This year’s Menstrual Hygiene Day theme is #WeAreCommitted, shifting from calling for action to leading by example by committing to action. We asked three USAID leaders to talk about their work to move the conversation about menstrual health and hygiene forward and destigmatize the topic of menstruation.
Beverly Mademba is a WASH Project Management Specialist with USAID/Kenya and East Africa, in the Office of Economic Growth and Integration. Mademba provides technical expertise on water, sanitation and hygiene and menstrual health and hygiene for the Mission’s programs.
Diana Prieto is the Director of USAID’s Office of Gender Equality and Women's Empowerment Hub. In this capacity, Prieto works with a global network of advisors to help support and advance the Agency’s work related to women’s equality and gender empowerment.
Kathrin Tegenfeldt is the Communications and Program Management Advisor at USAID/India. Before that, she was the WASH Advisor at USAID/Ethiopia and managed several menstrual health and hygiene activities.
How does your work support gender equality and female empowerment in WASH and MHH?
Kathrin Tegenfeldt: In Ethiopia, women have been largely marginalized when it comes to WASH. They tend to disproportionately bear the burden of WASH in their communities. They’re responsible for collecting water and for hygiene and sanitation around the house, yet they’re often not part of the solutions.
One of the most important roles I played was trying to make sure that women were at the table, that they were part of the solution, and their voices were being heard, considered, and included. At meetings where discussions centered around community WASH and women's needs, I often had to point out that I was the only woman in the room. Similarly, on project visits, I always tried to make sure that women's voices were heard when partners and colleagues were engaging with communities. That was one thing that I felt strongly about, always looking out to make sure people recognized that more women needed to be involved in all aspects of the process.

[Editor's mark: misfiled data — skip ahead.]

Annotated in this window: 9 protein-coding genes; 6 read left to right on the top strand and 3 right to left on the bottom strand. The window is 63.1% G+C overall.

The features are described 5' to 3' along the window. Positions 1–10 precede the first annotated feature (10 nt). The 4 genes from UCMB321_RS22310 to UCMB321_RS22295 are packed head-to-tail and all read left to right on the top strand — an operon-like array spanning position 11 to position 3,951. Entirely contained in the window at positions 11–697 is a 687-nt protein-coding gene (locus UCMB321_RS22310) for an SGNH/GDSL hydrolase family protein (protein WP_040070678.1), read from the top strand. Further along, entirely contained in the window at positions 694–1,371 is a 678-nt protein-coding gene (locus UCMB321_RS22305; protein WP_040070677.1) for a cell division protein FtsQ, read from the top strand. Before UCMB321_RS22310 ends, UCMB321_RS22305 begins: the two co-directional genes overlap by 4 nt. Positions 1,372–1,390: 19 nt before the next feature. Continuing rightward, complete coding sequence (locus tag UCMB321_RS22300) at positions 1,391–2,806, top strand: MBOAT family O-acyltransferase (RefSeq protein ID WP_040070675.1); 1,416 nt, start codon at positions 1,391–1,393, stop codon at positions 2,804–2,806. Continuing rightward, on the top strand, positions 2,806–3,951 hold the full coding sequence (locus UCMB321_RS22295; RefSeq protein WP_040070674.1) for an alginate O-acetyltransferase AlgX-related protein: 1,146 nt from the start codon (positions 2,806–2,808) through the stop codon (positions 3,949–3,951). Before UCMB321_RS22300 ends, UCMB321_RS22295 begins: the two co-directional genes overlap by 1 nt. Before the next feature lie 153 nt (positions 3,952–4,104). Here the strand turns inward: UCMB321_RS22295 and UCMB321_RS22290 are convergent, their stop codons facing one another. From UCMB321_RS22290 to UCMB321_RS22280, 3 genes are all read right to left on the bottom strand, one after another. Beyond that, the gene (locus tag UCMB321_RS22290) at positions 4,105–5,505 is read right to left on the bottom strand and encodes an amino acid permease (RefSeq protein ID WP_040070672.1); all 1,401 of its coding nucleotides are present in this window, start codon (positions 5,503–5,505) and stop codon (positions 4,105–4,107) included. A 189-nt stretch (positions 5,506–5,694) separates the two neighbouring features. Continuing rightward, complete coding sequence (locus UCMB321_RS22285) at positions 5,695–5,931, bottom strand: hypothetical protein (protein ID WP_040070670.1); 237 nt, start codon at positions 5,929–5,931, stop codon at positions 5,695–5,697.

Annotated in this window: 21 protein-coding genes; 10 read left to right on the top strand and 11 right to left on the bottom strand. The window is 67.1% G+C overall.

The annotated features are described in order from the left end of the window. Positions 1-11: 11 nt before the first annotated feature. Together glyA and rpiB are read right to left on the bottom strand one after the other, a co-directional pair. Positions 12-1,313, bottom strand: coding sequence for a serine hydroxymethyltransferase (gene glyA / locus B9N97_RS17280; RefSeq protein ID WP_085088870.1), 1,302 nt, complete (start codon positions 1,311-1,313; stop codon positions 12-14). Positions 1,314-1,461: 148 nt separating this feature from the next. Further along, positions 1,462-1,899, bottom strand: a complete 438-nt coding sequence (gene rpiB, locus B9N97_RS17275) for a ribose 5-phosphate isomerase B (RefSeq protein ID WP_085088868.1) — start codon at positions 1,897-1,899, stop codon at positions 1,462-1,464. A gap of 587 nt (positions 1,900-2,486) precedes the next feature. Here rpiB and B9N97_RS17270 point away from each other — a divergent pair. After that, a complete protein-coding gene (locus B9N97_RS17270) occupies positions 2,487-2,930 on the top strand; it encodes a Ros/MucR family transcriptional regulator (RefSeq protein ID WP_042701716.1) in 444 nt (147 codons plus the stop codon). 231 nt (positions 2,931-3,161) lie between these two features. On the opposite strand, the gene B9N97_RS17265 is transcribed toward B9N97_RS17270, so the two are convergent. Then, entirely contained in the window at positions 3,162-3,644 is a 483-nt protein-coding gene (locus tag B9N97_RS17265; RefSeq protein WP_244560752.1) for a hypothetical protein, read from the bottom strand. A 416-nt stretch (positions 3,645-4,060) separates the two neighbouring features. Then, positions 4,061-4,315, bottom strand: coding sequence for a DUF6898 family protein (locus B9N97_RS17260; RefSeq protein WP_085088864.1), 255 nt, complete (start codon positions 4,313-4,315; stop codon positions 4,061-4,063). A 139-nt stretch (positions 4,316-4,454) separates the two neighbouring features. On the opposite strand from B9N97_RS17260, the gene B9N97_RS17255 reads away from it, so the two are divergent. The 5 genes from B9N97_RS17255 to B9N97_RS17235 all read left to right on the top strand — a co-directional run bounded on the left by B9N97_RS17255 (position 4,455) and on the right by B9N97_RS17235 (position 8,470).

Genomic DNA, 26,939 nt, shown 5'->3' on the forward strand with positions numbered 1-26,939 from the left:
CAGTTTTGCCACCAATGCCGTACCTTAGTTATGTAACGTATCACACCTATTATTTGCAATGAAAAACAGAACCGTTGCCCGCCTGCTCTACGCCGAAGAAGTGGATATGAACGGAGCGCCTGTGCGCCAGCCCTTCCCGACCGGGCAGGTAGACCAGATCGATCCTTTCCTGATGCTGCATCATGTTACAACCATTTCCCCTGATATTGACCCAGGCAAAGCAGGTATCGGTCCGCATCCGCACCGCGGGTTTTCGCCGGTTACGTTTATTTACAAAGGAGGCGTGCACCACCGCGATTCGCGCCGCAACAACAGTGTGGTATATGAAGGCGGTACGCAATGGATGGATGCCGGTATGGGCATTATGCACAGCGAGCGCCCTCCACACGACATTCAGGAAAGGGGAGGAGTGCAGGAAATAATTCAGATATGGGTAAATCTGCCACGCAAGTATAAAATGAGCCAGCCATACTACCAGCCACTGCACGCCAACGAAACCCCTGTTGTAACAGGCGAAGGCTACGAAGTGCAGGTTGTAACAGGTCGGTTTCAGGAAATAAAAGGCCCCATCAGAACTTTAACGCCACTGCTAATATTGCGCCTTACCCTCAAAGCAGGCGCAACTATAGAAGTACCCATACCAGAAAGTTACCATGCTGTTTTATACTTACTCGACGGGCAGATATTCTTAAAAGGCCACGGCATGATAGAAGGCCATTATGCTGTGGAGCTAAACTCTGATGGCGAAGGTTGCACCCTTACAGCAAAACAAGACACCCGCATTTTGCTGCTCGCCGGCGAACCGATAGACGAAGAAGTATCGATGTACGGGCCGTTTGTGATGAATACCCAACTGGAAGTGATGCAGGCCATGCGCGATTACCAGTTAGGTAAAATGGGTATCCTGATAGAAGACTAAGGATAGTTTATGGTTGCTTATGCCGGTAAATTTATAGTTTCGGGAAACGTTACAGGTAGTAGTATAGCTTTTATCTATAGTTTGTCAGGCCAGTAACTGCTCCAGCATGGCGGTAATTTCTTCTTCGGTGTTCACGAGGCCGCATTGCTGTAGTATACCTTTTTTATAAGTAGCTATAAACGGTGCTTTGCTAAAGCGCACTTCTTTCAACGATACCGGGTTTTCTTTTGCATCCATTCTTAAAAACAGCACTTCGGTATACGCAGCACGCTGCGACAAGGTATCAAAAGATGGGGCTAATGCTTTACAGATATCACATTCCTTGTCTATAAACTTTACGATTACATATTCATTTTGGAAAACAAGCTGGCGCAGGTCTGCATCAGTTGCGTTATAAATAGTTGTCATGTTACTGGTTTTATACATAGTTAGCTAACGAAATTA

How can others commit to help advance Gender Equality and Female Empowerment in WASH and menstrual health and hygiene?
Beverly Mademba: The first and most important thing is to gather information. There is now more evidence and data available about menstrual health and hygiene, from the connection between effective menstrual health and hygiene and reproductive health issues to improvement of school attendance.
My second recommendation, particularly to WASH practitioners, is to collaborate and look at menstrual health and hygiene from a holistic approach. This is a multi-sectoral issue, and needs the attention of all sectors from education, health, WASH, trade, everything! It also requires everyone, so I encourage practitioners to include men and boys, menstruators, and non-menstruators alike.
Finally, I invite you to start conversations with people you know. Many of us live with menstruators and never had a conversation about their experiences. These conversations can lead to a greater understanding of their experience as well as learning more about the challenges and limitations they face as menstruators. We can break the stigma around menstruation when everyone starts to consider that they might be holding on to myths and taboos and unknowingly perpetuating these taboos.
What are you most proud of about the work being done to advance menstrual health and hygiene?
Diana Prieto: I’m pleased to see that we’re in a different place than we were a couple of years ago. I have seen an important change in a short period of time where things that were unspoken are now part of the conversation in regards to menstrual health and hygiene. Ultimately, a measure of important progress within USAID is that there are now particular steps, whether it is a clear and inclusive MHH definition and programming guidance or the way we’re tracking MHH investments, that we have built into our systems to underscore the importance of this work.
We have a long way to go but I think we’re in a good place with the development of a new technical brief and programmatic recommendations, support and testing MHH interventions, and furthering understanding of a multisectoral approach to MHH. This incremental change has been positive and has helped transform the work that we do to advance MHH as a central part of our gender equality and development programming.